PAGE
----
Q. Please answer the following questions about Lent and Holy Week. First, why is Holy Thursday called “Maundy Thursday”?
A. “Maundy” derives from the old French word translating the Latin mandatum. Mandatum means “commandment.” When Jesus washed the feet of his Apostles on the first Holy Thursday, prior to his crucifixion, he said to them, “A new commandment I give you.” (Jn 13, 34) Since ancient times Jesus’ gesture of washing his Apostles’ feet has been practised by the Church; the famed Synod of Toledo (694) required this ceremony of all bishops, abbots, prelates and religious superiors. Today it has been returned to the Liturgy, to be done during the Evening Mass of the Last Supper.
Q. Is Good Friday called by any other name?
A. Yes; there are several variants for “Good Friday.” Among some Slavic nations and Hungarians it is also known as “Great Friday.” In parts of Germany it is also Karfreitag (“Friday of Mourning”); in Norway, Langfredag (“Long Friday”). Father Francis X. Weiser, my source here, adds that the “Pasch” (meaning “Passover,” reflecting Hebrew) once designated Good Friday as well as Easter Sunday. Thus Good Friday was called “Pasch of the Crucifixion,” a name still used in portions of the autonomous Ritual Churches, cradled in the Eastern Empire. The Roman Missal refers to “Friday of the Passion of the Lord.”
Q. I am correct, am I not, that no Mass is allowed on Good Friday? What about Holy Saturday?
A. Correct. Good Friday is observed liturgically by a Communion Service; no Mass is provided in the Roman Missal, the Sacramentary. Nor is there a Mass for Holy Saturday itself. The first Easter Mass is of course celebrated as the summit of the Easter Vigil, which begins before Holy Saturday is spent. The Roman Missal refers to “The Easter Vigil in the Holy Night.”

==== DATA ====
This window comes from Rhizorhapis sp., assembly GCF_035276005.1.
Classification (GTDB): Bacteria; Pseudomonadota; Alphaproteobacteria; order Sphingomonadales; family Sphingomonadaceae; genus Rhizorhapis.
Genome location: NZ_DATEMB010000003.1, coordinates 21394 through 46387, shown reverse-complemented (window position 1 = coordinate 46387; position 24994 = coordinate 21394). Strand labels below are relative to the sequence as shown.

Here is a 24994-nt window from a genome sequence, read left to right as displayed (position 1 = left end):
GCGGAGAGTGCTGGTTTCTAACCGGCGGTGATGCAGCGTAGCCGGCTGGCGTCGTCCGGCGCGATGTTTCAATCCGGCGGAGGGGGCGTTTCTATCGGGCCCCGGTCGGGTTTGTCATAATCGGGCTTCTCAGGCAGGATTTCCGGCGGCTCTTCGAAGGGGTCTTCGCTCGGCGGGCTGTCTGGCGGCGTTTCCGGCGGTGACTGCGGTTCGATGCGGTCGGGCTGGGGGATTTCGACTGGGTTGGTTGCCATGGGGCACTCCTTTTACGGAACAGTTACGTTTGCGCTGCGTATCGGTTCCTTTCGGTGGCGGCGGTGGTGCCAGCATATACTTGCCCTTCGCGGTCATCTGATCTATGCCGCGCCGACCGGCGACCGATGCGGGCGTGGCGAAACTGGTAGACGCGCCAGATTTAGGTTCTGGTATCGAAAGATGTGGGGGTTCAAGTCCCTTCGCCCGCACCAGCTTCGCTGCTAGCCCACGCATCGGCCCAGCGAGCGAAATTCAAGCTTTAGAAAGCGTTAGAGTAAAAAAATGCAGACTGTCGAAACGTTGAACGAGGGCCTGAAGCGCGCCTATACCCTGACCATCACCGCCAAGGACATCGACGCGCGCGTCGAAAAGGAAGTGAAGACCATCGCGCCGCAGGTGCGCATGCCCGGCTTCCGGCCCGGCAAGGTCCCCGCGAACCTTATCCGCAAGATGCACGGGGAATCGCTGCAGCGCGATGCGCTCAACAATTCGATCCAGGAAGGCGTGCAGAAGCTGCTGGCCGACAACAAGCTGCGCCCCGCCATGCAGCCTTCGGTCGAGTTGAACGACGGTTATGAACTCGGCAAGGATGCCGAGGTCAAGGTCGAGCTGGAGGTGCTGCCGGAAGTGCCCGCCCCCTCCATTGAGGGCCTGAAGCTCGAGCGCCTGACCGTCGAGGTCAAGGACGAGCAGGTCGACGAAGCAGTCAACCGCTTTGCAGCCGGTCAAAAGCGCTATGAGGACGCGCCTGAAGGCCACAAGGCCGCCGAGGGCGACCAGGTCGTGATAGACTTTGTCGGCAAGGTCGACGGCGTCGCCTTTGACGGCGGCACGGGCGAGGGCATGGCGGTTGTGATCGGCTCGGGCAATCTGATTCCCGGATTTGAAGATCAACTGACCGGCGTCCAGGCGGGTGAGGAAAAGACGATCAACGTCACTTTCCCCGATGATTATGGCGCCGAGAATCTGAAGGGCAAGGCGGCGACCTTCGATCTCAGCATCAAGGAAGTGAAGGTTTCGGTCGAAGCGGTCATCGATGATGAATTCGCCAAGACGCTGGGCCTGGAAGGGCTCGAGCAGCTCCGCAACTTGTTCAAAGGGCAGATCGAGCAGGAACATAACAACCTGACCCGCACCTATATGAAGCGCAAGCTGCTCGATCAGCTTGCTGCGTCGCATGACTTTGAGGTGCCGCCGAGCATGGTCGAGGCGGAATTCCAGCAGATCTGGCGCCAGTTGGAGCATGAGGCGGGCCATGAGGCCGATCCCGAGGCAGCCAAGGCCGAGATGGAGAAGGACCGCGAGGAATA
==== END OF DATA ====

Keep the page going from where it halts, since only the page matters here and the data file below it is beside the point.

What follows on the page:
Thus there are two days annually when no Mass is offered: Good Friday and Holy Saturday. (The Vigil Mass on Holy Saturday evening is viewed as just that; namely, the first Easter Sunday Mass.)
Q. Is the Sunday before Easter Sunday called “Palm Sunday” or “Passion Sunday”?
A. The Roman Missal calls the Sunday prior to Easter “Passion of the Lord.” Most Catholics call it “Palm Sunday.”
Q. On Palm Sunday, is it necessary to use palms?
A. The Blessing of the Palms in the Palm Sunday ritual (found in the Sacramentary) refer to “branches.” Since palms are not attainable everywhere, substitutes include olive branches, box, yew, spruce, willows and pussy willows. (In England and Poland, Palm Sunday is sometimes called “Willow Sunday”; in Lithuania, “Willow Twig Sunday.” (F.X. Weiser, ibid.)
Interestingly, centuries ago the blessing of branches sometimes included flowers; in Spain, the day was named Pascua Florida. Chroniclers note that the State of Florida received its name from the explorer Ponce de Leon because it was first sighted in the Easter Season of 1513.
Blessed palms are often made into crosses to be worn or displayed, according to custom, throughout the year.